|Director||Htut Ye Kyaw, Sett Paing Aung, Pyay Maw Thein|
|Location of Shooting||Mandalay/ Yangon|
|VDP Selection Year||Politics-2016|
|Tags||Demonstration, Yangon, Student Movement, Protest, Education , Rights|
On November 17, 2014, amidst protests against regarding the national educational law in Myanmar, a 60-day moratorium was announced by students. This documentary explores the student protest through this interim, an important step in the country’s national education reform, including interviews with students who were actually involved.
Htut Ye Kyaw
Born in Pakokku, Myanmar in 1990. Htut Ye Kyaw graduated from Pakokku University in 2015. His film 60 Days was selected for screening in the Human Rights Human Dignity International Film Festival (HRHDIFF) in 2015 in Yangon, Myanmar. It was also screened at the Burma Studies Conference hosted by Chiang Mai University in Chiang Mai, Thailand in 2015.
Sett Paing Aung
Born in Hninpale Village, Bilin Township, Mon State, Myanmar in 1991. He graduated with a bachelor’s degree in Law from Mawlamyine University in 2012. He worked as a lawyer. He studied human rights filmmaking in the Human Dignity Film Institute (HDFI) in 2015. He is a poet, a writer and a filmmaker.
Commentary from the Screening Committee Members
Professor emeritus, Center for Southeast Asian Studies, Kyoto University, Cultural Anthropology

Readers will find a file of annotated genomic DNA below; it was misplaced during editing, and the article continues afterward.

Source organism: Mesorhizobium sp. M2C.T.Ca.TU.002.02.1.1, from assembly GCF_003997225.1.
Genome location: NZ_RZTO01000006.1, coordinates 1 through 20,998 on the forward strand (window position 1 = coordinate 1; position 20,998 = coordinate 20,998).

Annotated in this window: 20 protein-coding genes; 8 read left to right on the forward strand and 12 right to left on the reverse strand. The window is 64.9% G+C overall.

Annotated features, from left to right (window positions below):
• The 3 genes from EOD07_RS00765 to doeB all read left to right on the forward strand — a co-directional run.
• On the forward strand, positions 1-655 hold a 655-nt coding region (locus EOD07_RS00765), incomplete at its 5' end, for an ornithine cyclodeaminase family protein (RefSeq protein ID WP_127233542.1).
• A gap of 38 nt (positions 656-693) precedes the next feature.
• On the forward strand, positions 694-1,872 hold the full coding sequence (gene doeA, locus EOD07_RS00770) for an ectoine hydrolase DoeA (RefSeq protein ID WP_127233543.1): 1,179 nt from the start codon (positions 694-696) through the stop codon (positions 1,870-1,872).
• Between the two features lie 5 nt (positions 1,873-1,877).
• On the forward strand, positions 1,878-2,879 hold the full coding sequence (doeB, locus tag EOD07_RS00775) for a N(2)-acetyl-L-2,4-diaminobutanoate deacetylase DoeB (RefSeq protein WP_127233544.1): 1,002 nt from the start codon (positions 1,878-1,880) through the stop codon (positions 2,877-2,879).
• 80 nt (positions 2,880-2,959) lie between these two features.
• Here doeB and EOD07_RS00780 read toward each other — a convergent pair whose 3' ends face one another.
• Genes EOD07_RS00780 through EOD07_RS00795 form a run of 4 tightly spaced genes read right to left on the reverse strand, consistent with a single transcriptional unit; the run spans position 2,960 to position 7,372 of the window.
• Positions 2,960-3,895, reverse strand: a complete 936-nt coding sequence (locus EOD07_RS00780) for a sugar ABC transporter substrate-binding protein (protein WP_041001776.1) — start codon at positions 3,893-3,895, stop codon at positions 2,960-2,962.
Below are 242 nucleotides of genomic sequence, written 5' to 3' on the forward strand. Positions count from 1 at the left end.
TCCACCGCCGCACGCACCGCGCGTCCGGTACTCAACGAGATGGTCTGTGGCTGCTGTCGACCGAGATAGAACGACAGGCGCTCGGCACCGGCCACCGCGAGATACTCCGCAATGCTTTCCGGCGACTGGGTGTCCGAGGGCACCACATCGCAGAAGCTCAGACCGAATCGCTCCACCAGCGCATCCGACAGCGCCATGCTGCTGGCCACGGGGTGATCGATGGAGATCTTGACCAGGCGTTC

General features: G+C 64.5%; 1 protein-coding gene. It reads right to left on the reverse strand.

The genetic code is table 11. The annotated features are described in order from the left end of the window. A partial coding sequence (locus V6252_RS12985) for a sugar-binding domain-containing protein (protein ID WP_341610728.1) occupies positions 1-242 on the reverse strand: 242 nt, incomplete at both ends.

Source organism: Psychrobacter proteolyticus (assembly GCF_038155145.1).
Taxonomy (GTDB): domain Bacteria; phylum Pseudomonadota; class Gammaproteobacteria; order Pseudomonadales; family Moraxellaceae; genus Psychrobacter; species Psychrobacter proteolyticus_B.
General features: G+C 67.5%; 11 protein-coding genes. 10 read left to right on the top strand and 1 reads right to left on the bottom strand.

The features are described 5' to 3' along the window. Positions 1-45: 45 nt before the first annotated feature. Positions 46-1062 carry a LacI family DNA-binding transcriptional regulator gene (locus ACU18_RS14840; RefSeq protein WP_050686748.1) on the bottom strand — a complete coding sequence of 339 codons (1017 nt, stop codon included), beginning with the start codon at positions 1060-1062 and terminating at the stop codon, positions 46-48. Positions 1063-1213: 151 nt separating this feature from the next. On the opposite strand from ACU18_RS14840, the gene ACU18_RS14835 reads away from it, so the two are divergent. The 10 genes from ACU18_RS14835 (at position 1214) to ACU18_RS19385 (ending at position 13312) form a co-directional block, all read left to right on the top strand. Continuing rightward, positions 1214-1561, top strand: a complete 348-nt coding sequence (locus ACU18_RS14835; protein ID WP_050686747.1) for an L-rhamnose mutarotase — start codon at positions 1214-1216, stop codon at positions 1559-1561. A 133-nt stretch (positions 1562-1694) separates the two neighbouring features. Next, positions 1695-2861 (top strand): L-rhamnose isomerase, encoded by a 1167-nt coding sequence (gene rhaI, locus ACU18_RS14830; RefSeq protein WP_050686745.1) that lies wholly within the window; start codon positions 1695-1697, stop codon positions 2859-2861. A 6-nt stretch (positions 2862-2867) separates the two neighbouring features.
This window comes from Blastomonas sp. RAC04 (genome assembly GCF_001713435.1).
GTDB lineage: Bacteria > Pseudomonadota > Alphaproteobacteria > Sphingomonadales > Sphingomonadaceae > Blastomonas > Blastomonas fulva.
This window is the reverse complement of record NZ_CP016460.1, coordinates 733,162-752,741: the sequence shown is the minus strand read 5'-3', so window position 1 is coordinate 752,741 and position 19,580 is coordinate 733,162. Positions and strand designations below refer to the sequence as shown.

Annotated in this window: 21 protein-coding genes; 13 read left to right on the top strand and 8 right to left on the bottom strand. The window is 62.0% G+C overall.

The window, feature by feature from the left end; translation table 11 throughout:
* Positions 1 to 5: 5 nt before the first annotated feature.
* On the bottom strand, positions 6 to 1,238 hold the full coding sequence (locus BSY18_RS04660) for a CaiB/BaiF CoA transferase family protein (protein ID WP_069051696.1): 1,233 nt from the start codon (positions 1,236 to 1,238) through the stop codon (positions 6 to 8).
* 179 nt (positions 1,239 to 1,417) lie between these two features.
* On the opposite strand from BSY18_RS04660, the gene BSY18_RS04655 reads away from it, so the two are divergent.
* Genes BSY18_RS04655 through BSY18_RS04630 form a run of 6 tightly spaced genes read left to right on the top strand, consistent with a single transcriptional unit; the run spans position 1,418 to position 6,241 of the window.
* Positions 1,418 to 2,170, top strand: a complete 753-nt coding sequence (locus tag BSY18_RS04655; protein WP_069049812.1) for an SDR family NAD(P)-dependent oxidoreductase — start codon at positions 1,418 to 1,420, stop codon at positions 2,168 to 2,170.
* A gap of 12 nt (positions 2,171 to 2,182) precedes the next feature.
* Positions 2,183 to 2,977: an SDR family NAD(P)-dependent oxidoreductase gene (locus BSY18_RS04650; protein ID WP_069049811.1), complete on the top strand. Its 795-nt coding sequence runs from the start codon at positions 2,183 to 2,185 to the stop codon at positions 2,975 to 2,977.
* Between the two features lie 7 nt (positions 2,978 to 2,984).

This documentary deals with student protests in Myanmar that arose after the transition to democracy from Thein Sein’s government. The Burmese national education bill, enacted in September 2014, brought about protests from students who thought it would infringe upon academic freedom. The government made amendments to the bill, yet in 2015, student protests intensified. Subsequent harsh police crackdowns were denounced by the West. This became an indirect point of rally for students galvanizing them and enhancing their cause. The documentary presents actual film footage from that time, introduces the activist students, concerned teachers and those who sympathized with them as well as interviews with special educational advisers and retrospect discussions. It is a labor of love that tries to portray a series of events in their actuality and totality. It also closes in on the truth and is a work that objectively records events and stays true to its intents. The closing scene presents us with actual footage of the excessive crackdown of the police, a symbolic summary of the overthrown military junta. In that sense, this documentary carries an unequivocal political message.
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